An End to My Book Diet

Between last September and December, I went on a book diet. Anything I’d preordered before then was still fair game, but other than that, I tried not to buy any books. No popping in to my local shop for that new thing I’d just heard about. No long, slow used bookstore hauls. It’s been a pretty dramatic change in my behavior.

I did end up getting one small-press novella (that has since sold out) and a cheap used copy of something from of an author I’m collecting. But overall, I stuck with it surprisingly well.

The idea behind the book diet was to give myself time to work through my existing to-read list, but once I stopped buying books, I realized I was grabbing more random picks than usual from the library. So while I did get around to some of my backlog,  I also learned that I seem to have some need for novelty when it comes to book selections.

A visit to the library is easier on my poor, straining shelf space than hitting up the bookstore, so from that perspective, the book diet was a success. But I still need to work on prioritizing some of the books I already have over the ones that I don’t.

 

The Prisoner of Zenda

The Prisoner of Zenda is one of those books that I thought I knew all about long before I read it. (I was totally wrong.) Even if the title doesn’t ring a bell, it’s been adapted enough times that you might be familiar with the basics of the story.

The hero, Rudolf Rassendyll, travels to a small, isolated European country because he’s curious about its connection to an old family scandal. He meets the new king, who’s a distant cousin, and the two are nearly identical. When the king gets poisoned the night before the coronation, Rudolf takes his place to keep the throne from going to a popular rival. And then there are hijinks.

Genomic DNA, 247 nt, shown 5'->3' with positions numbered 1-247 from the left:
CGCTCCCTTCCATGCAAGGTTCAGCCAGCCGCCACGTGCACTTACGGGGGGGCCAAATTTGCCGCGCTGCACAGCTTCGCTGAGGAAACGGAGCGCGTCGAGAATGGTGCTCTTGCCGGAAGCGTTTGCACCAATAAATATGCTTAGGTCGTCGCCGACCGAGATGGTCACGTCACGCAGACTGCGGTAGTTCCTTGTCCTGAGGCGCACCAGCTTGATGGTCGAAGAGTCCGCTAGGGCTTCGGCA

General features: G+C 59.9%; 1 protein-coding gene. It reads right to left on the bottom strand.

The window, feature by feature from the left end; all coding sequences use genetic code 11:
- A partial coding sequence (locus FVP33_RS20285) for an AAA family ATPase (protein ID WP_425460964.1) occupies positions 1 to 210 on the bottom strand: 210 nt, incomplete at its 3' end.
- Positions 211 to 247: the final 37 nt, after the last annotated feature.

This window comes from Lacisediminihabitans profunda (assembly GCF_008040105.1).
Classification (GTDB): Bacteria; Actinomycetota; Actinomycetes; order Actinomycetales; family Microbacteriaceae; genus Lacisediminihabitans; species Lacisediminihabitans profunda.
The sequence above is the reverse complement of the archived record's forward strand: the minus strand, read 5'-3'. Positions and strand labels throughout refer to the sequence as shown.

The Prisoner of Zenda, illustration by Charles Dana Gibson“God save the King!”

Old Sapt’s mouth wrinkled into a smile.

“God save ’em both!” he whispered.

It’s got everything I look for in an adventure novel: sword fights, romance, double-crosses, a scene-stealing villain, snappy dialogue, and more sword fights. There’s some depth to it too, though. Rudolf faces down most of the temptations of ruling a nation, but another character is forced to remind him that he isn’t the only one with a duty to fulfill. And while he overcomes a lot of obstacles by being brave, smart, or good at stabbing things, the bad guys still might have won if they hadn’t completely misjudged Rudolf’s motives.

Since Rudolf is a first-person protagonist, we get this great balance of bravado and vulnerability from him. He’s risking a lot for a man he just met, and some of the king’s critics have valid concerns about his rule. But Rudolf begins the book by telling his sister in law that “to a man of spirit… opportunities are duties.” He’s the only person with a chance at making things right, and if he fails, the princess he’s fallen for will be forced to marry a traitor.

I can’t say a thing about the ending without spoiling it, although to me it felt like things wrapped up in the only way they could.

zenda cover

I have a beautiful old copy with illustrations by Charles Dana Gibson, but you can get The Prisoner of Zenda for free in various ebook formats.